Fly-tying corner

Bloodworm

Gary Lewis / The Bulletin /

When trout are feeding opportunistic high in the water column, they are vulnerable to a searching pattern like a bloodworm. This bug is imitative of the larval stage of the chironomid midge as it moves up from the mud at the bottom of the lake. The tail is meant to be an extension of the body, undulating as it wriggles through the water.

Midges don't move fast. Use a S-L-O-W one-inch retrieve or keep it still on a tight floating line. Use a small strike indicator or watch for the end of the line to stab toward the middle of the lake.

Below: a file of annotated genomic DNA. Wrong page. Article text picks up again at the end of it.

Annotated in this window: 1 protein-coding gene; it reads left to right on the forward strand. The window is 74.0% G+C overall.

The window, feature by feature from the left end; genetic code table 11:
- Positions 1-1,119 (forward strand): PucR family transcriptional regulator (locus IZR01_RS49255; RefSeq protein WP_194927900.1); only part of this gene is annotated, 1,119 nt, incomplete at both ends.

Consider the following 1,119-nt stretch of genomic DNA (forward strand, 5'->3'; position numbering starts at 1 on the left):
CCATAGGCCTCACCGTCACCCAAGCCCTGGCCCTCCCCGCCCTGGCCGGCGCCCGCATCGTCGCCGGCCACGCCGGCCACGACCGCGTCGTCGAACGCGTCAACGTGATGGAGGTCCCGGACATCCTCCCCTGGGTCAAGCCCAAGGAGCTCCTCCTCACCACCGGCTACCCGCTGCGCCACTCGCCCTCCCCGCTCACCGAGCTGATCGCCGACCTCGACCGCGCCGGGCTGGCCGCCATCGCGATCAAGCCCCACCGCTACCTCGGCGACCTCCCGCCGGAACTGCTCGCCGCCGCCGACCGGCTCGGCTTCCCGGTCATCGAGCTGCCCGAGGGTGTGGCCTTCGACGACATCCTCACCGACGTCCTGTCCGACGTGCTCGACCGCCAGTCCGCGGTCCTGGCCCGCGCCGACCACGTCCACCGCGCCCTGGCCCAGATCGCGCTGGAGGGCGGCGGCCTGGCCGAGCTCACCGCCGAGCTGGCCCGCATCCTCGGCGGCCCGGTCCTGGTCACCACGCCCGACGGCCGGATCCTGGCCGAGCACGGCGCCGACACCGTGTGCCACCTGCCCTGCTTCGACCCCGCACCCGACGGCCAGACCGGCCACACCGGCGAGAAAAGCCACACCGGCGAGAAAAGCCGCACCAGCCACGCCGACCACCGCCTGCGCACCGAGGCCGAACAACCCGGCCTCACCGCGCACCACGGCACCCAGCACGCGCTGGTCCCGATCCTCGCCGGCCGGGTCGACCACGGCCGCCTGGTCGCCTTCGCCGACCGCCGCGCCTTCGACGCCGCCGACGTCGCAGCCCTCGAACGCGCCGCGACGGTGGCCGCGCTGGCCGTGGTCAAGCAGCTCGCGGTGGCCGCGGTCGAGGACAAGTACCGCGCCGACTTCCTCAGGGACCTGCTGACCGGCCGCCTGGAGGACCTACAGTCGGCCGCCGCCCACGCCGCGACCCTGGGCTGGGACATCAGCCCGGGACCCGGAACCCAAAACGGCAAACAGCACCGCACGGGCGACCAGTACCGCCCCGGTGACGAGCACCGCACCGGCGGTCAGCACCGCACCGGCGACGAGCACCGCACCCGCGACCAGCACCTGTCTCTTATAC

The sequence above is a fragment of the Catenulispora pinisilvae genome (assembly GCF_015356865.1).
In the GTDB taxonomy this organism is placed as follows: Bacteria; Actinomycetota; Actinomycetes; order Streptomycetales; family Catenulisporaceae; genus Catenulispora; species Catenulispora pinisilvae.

Tie the bloodworm with red thread on a No. 12-14 long hook. For the tail, use red marabou. Build the body with red floss silk and rib with fluorescent red floss. Finish with a head of bronze peacock herl.